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ADVOCACY AND THE REFORM AGENDA Esther Abram, Executive Officer.

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Presentation on theme: "ADVOCACY AND THE REFORM AGENDA Esther Abram, Executive Officer."— Presentation transcript:

1 ADVOCACY AND THE REFORM AGENDA Esther Abram, Executive Officer

2 Changemakers Australia Promotes social change philanthropy Focus on restrictions to advocacy under charity law April 2011 “Freedom to Speak – Capacity to Act” funded by Victorian Legal Services Board

3 Why advocacy? Effective way of achieving social change Cost effective way of achieving charitable purposes Representation of disadvantaged people and the environment has public benefit Our project followed a period where charities had been publically attacked for advocacy

4 What did our research tell us? Legal advocacy restrictions hinged on old distinction between “charitable” and “political” While advocacy was not banned (except party political), the law lacked clarity. How much is too much? Philanthropy much more restricted re funding advocacy

5 Aid/Watch decision 2010 High Court decided in favour of Aid/Watch, that they were a charity Overturned the legal view that “political” activity is not charitable All charities can have “political” objects Having a purpose of generating public debate to influence laws and policies on a charitable subject matter is charitable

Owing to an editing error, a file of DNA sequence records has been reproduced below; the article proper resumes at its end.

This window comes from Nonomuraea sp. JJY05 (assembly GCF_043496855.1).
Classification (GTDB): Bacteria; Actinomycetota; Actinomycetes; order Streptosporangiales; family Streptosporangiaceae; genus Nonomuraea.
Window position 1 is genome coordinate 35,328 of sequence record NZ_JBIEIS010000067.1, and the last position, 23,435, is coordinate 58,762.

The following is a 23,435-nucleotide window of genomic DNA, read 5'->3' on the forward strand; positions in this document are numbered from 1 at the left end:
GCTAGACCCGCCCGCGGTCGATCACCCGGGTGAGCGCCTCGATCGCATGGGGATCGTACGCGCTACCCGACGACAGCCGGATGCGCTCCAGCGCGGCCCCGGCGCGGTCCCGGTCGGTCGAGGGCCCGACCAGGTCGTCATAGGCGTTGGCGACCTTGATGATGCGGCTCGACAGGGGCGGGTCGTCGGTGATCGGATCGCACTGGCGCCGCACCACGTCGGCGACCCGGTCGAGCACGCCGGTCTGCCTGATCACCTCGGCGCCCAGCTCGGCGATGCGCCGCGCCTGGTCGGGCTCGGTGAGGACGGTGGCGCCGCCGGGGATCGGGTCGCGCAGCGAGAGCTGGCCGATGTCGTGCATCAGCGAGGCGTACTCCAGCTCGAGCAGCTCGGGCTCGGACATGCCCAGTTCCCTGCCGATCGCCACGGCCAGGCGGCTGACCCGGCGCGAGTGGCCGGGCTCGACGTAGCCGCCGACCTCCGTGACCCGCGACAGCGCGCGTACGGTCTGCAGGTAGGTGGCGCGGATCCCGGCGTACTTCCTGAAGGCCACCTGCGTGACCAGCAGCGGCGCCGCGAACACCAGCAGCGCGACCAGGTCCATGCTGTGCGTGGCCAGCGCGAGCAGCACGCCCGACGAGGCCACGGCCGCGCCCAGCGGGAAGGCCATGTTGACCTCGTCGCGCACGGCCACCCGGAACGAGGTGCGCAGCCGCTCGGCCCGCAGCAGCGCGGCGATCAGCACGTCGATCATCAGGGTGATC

6 Three key reforms ACNC – regulator Statutory definition of charity Tax concession review

7 Why have a statutory definition? Complexity of case law approach Should the courts or governments decide what is or is not charitable? Hard to change case law approach when charities don’t undertake litigation However, generally agreed that there isn’t too much wrong with the current case law definition, particularly post Aid/Watch

8 Advocacy and the statutory definition Aid/Watch decision largely removed old case law obstacles to advocacy Any statutory definition needs to reflect this 2011 consultation didn’t take Aid/Watch into account adequately However, there have been clear statements from government endorsing Aid/Watch decision Remember - 2003 Charities Bill killed off when it tried to restrict advocacy

9 Advocacy and tax concessions Statutory definition – relates to TCC status only Who gets DGR and PBI reliant upon Tax Act and the review of concessions Currently, half of all charities don’t have DGR Many advocacy charities don’t get DGR and don’t get properly resourced

10 Advocacy and the regulator ACNC should adopt the ATO Charities Tax Ruling which reflects Aid/Watch (in lieu of statutory definition) ACNC should review the PBI Tax Ruling as it doesn’t reflect Aid/Watch In future, respond to demands from the sector regarding need for guidance

11 Conclusion First priority today is to get the ACNC legislation through Yes to a statutory definition that enshrines Aid/Watch and other key ‘asks’ of the sector Statutory definition won’t address advocacy resource issues – need an extension of DGR to achieve this

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